Inside, a thin corridor ran between counters of either side of the room, with racks mounted above and behind them.  Plain fluorescents lent an air of gravitas of the shop; only the most serious of business shunned colored lights.  A menagerie of objects occupied them- ornamental body parts, jewelry, paper displays and VR headsets, bone hilt knives, stuffed alligator heads, even old-timey Rolex watches. The only unifying element among them was value- Chuck didn’t deal in small ticket items.  The man himself sat pooled in a wheezy old hover chair, looking at a book through a magnifying glass.

“Chuck, I need to use your burn room quick-like.”

“You usually do that at your place, Pockets. What’s wrong?”  Chuck’s face looked inquisitive rather than concerned beneath a gleaming bald dome.

“It’s not for merchandise; I had to use my freeze ray.”

“Shit-“ Chuck muttered ”get in there right now!  And don’t come out till I fritz the cameras!”  Marco strode the corridor and smoothly vaulted the counter next to Chuck, passing through the curtain to the back.  Boxes of bulk goods alternated with pawned items on steel shelves.  He stripped and shoved his clothes- except the goggles, Chuck would reskin them- through a panel into a faux fireplace on one of the walls.  It incinerated them, piping the fumes away.  By the time Marco had helped himself to clothes from a box just for the purpose- a Miami dolphins t-shirt, jeans and bright orange sandals- the fireplace showed no evidence that it was in any way functional.  He skipped the box of masks and head coverings- not subtle enough- and stepped into a heavy rusted cabinet next to the fireplace.  It buzzed; Chuck kept it back here because any phone within five feet when it turned on got fried.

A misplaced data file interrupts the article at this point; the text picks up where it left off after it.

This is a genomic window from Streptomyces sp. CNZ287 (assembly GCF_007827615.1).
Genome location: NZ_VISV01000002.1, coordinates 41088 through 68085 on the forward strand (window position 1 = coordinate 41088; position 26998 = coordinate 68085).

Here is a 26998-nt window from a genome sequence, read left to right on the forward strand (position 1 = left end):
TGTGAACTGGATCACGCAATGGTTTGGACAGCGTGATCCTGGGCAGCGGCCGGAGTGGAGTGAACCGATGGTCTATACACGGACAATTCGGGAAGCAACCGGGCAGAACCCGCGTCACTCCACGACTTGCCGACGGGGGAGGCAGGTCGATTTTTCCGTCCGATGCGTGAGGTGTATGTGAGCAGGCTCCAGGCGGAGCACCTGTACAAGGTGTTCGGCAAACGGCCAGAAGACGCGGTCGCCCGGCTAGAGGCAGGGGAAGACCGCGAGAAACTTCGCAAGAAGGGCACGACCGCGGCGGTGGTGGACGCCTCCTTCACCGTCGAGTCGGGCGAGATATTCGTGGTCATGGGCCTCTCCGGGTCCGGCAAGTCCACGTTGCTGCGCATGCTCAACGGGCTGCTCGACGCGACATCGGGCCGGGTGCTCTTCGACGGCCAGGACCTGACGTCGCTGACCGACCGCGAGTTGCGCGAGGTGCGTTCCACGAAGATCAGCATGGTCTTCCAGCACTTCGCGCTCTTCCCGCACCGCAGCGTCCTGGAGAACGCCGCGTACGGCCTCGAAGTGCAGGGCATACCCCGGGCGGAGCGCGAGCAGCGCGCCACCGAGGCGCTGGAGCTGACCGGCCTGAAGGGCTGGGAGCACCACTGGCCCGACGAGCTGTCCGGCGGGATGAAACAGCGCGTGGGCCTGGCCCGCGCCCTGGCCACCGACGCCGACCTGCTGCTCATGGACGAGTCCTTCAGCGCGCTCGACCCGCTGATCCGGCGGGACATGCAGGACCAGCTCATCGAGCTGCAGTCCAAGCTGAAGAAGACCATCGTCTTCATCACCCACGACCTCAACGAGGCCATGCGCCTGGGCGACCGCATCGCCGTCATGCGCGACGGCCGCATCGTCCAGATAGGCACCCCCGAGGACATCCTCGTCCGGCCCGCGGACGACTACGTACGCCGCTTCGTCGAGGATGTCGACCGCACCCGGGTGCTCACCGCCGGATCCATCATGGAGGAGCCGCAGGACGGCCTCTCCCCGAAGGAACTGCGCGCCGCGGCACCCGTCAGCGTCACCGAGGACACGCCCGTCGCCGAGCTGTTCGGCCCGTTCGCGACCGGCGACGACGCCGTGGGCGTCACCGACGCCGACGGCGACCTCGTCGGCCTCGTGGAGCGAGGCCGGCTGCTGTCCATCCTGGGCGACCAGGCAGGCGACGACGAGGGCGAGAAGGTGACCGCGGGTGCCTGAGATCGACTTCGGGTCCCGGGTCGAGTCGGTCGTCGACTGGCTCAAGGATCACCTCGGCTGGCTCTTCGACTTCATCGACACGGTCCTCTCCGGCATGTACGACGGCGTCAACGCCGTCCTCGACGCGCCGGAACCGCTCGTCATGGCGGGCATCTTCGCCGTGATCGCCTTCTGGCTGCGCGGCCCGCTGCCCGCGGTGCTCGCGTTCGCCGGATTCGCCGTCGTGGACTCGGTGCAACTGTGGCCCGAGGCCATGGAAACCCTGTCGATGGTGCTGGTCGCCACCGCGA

Chuck was standing in the back room when Marco got out of the cabinet.  “How much do I owe you?”

“Just tell me what happened Pockets.”

“Torch was on me- he’s a teleporter, Chuck, and he’s read my file.”

“What?  A hopper?  That shouldn’t be a problem for you-“

“No, he was doing whole blocks at a time, multiple jumps.”

“Bullshit!  He would have been drafted.”

“Maybe he dodged, all I know is he is a teleporter.”

“Do you really think that, P?  Would any super turn a draft down?  I know you still have that letter in one of your pockets.”  Marco had the letter in his hand before he realized what he had done, fifteenth pocket empty.  Earth navy letterhead, a Goode-Homolsine projection emblazoned across the top in gold.  Real tree paper, not electronic or that environmentally friendly crap.  As usual, only one line stuck out to Marco.  Power:  Minor Persistent Dimensional Folding.  Insufficient power to warrant service.  It whipped from his hand with a crackle, returned to its hiding place.

“So what are you going to do now?”

Pockets looked at Chuck and clicked his tongue.  “Can you handle some VR counterfeits if Torch is looking for them?”